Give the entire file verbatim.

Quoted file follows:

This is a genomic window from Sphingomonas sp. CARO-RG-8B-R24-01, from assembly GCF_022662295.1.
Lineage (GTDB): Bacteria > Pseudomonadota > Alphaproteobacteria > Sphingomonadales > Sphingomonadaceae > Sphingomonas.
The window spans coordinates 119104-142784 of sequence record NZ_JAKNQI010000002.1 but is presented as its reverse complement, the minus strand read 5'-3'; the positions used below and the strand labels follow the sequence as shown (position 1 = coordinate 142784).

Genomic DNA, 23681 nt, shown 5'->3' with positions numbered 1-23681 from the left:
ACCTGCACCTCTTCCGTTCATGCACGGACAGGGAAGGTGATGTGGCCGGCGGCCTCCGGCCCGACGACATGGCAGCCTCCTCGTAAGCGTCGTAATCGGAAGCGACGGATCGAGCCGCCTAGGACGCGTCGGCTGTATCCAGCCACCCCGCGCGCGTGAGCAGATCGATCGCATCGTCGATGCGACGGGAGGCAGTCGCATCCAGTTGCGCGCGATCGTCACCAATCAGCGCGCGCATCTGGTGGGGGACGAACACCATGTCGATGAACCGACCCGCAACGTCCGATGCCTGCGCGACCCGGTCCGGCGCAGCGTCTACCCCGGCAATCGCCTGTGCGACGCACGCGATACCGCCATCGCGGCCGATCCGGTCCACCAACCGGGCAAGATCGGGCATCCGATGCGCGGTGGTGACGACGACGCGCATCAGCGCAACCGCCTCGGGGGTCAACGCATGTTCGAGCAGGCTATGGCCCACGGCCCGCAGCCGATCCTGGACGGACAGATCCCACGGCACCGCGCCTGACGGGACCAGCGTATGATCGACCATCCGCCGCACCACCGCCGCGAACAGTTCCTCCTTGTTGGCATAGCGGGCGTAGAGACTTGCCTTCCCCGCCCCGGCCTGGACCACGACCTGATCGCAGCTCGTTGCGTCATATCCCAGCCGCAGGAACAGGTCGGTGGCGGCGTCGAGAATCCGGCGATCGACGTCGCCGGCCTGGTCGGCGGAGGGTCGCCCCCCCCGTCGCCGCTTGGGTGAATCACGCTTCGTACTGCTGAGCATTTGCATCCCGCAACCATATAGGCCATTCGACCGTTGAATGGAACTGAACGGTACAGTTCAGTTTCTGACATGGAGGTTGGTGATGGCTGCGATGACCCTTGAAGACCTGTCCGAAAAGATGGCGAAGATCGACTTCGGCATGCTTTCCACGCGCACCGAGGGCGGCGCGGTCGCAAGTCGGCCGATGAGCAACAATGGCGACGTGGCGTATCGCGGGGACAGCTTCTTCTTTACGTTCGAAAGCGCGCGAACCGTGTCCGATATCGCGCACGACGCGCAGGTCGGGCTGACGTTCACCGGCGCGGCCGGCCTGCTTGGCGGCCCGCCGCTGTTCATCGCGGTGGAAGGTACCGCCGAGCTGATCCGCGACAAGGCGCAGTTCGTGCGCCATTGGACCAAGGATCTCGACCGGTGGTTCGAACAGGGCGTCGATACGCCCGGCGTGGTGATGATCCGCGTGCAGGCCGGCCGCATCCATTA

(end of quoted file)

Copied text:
This is a genomic window from Sphingomonas sp. CARO-RG-8B-R24-01, from assembly GCF_022662295.1.
Lineage (GTDB): Bacteria > Pseudomonadota > Alphaproteobacteria > Sphingomonadales > Sphingomonadaceae > Sphingomonas.
The window spans coordinates 119104-142784 of sequence record NZ_JAKNQI010000002.1 but is presented as its reverse complement, the minus strand read 5'-3'; the positions used below and the strand labels follow the sequence as shown (position 1 = coordinate 142784).

Genomic DNA, 23681 nt, shown 5'->3' with positions numbered 1-23681 from the left:
ACCTGCACCTCTTCCGTTCATGCACGGACAGGGAAGGTGATGTGGCCGGCGGCCTCCGGCCCGACGACATGGCAGCCTCCTCGTAAGCGTCGTAATCGGAAGCGACGGATCGAGCCGCCTAGGACGCGTCGGCTGTATCCAGCCACCCCGCGCGCGTGAGCAGATCGATCGCATCGTCGATGCGACGGGAGGCAGTCGCATCCAGTTGCGCGCGATCGTCACCAATCAGCGCGCGCATCTGGTGGGGGACGAACACCATGTCGATGAACCGACCCGCAACGTCCGATGCCTGCGCGACCCGGTCCGGCGCAGCGTCTACCCCGGCAATCGCCTGTGCGACGCACGCGATACCGCCATCGCGGCCGATCCGGTCCACCAACCGGGCAAGATCGGGCATCCGATGCGCGGTGGTGACGACGACGCGCATCAGCGCAACCGCCTCGGGGGTCAACGCATGTTCGAGCAGGCTATGGCCCACGGCCCGCAGCCGATCCTGGACGGACAGATCCCACGGCACCGCGCCTGACGGGACCAGCGTATGATCGACCATCCGCCGCACCACCGCCGCGAACAGTTCCTCCTTGTTGGCATAGCGGGCGTAGAGACTTGCCTTCCCCGCCCCGGCCTGGACCACGACCTGATCGCAGCTCGTTGCGTCATATCCCAGCCGCAGGAACAGGTCGGTGGCGGCGTCGAGAATCCGGCGATCGACGTCGCCGGCCTGGTCGGCGGAGGGTCGCCCCCCCCGTCGCCGCTTGGGTGAATCACGCTTCGTACTGCTGAGCATTTGCATCCCGCAACCATATAGGCCATTCGACCGTTGAATGGAACTGAACGGTACAGTTCAGTTTCTGACATGGAGGTTGGTGATGGCTGCGATGACCCTTGAAGACCTGTCCGAAAAGATGGCGAAGATCGACTTCGGCATGCTTTCCACGCGCACCGAGGGCGGCGCGGTCGCAAGTCGGCCGATGAGCAACAATGGCGACGTGGCGTATCGCGGGGACAGCTTCTTCTTTACGTTCGAAAGCGCGCGAACCGTGTCCGATATCGCGCACGACGCGCAGGTCGGGCTGACGTTCACCGGCGCGGCCGGCCTGCTTGGCGGCCCGCCGCTGTTCATCGCGGTGGAAGGTACCGCCGAGCTGATCCGCGACAAGGCGCAGTTCGTGCGCCATTGGACCAAGGATCTCGACCGGTGGTTCGAACAGGGCGTCGATACGCCCGGCGTGGTGATGATCCGCGTGCAGGCCGGCCGCATCCATTA